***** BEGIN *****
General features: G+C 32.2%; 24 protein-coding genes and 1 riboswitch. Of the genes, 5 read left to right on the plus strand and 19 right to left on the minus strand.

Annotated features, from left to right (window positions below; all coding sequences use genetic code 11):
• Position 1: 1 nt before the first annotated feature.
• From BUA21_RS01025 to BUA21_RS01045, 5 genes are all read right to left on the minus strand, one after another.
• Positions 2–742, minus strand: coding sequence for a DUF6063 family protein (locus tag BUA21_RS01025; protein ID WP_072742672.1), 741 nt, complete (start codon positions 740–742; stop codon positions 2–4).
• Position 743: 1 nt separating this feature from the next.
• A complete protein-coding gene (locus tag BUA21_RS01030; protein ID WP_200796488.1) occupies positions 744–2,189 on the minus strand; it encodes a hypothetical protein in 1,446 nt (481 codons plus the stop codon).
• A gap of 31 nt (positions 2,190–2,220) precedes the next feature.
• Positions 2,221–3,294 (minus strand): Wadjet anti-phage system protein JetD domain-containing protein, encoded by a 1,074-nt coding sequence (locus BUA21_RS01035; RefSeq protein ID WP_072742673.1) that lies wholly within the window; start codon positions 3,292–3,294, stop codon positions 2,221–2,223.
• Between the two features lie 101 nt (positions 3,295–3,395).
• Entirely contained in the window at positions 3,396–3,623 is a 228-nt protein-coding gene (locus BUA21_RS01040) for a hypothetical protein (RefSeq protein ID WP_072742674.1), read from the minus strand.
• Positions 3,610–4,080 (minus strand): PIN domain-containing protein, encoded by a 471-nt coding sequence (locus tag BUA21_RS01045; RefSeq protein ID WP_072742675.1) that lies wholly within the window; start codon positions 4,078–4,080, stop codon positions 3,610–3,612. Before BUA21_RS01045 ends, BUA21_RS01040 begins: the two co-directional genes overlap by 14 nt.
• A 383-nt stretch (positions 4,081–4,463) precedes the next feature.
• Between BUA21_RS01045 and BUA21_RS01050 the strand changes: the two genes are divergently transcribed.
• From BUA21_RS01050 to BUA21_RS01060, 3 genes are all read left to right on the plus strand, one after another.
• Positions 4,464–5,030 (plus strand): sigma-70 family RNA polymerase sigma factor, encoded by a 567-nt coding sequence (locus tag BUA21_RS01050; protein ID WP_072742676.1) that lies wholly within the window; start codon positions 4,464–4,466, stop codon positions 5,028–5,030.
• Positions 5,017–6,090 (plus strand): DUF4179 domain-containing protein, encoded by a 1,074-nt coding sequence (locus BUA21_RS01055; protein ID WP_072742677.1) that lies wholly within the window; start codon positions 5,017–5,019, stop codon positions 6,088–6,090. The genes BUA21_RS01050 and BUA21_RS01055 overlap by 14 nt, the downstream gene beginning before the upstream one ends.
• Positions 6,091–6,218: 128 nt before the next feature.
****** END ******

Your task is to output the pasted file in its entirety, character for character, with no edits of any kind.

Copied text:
General features: G+C 32.2%; 24 protein-coding genes and 1 riboswitch. Of the genes, 5 read left to right on the plus strand and 19 right to left on the minus strand.

Annotated features, from left to right (window positions below; all coding sequences use genetic code 11):
• Position 1: 1 nt before the first annotated feature.
• From BUA21_RS01025 to BUA21_RS01045, 5 genes are all read right to left on the minus strand, one after another.
• Positions 2–742, minus strand: coding sequence for a DUF6063 family protein (locus tag BUA21_RS01025; protein ID WP_072742672.1), 741 nt, complete (start codon positions 740–742; stop codon positions 2–4).
• Position 743: 1 nt separating this feature from the next.
• A complete protein-coding gene (locus tag BUA21_RS01030; protein ID WP_200796488.1) occupies positions 744–2,189 on the minus strand; it encodes a hypothetical protein in 1,446 nt (481 codons plus the stop codon).
• A gap of 31 nt (positions 2,190–2,220) precedes the next feature.
• Positions 2,221–3,294 (minus strand): Wadjet anti-phage system protein JetD domain-containing protein, encoded by a 1,074-nt coding sequence (locus BUA21_RS01035; RefSeq protein ID WP_072742673.1) that lies wholly within the window; start codon positions 3,292–3,294, stop codon positions 2,221–2,223.
• Between the two features lie 101 nt (positions 3,295–3,395).
• Entirely contained in the window at positions 3,396–3,623 is a 228-nt protein-coding gene (locus BUA21_RS01040) for a hypothetical protein (RefSeq protein ID WP_072742674.1), read from the minus strand.
• Positions 3,610–4,080 (minus strand): PIN domain-containing protein, encoded by a 471-nt coding sequence (locus tag BUA21_RS01045; RefSeq protein ID WP_072742675.1) that lies wholly within the window; start codon positions 4,078–4,080, stop codon positions 3,610–3,612. Before BUA21_RS01045 ends, BUA21_RS01040 begins: the two co-directional genes overlap by 14 nt.
• A 383-nt stretch (positions 4,081–4,463) precedes the next feature.
• Between BUA21_RS01045 and BUA21_RS01050 the strand changes: the two genes are divergently transcribed.
• From BUA21_RS01050 to BUA21_RS01060, 3 genes are all read left to right on the plus strand, one after another.
• Positions 4,464–5,030 (plus strand): sigma-70 family RNA polymerase sigma factor, encoded by a 567-nt coding sequence (locus tag BUA21_RS01050; protein ID WP_072742676.1) that lies wholly within the window; start codon positions 4,464–4,466, stop codon positions 5,028–5,030.
• Positions 5,017–6,090 (plus strand): DUF4179 domain-containing protein, encoded by a 1,074-nt coding sequence (locus BUA21_RS01055; protein ID WP_072742677.1) that lies wholly within the window; start codon positions 5,017–5,019, stop codon positions 6,088–6,090. The genes BUA21_RS01050 and BUA21_RS01055 overlap by 14 nt, the downstream gene beginning before the upstream one ends.
• Positions 6,091–6,218: 128 nt before the next feature.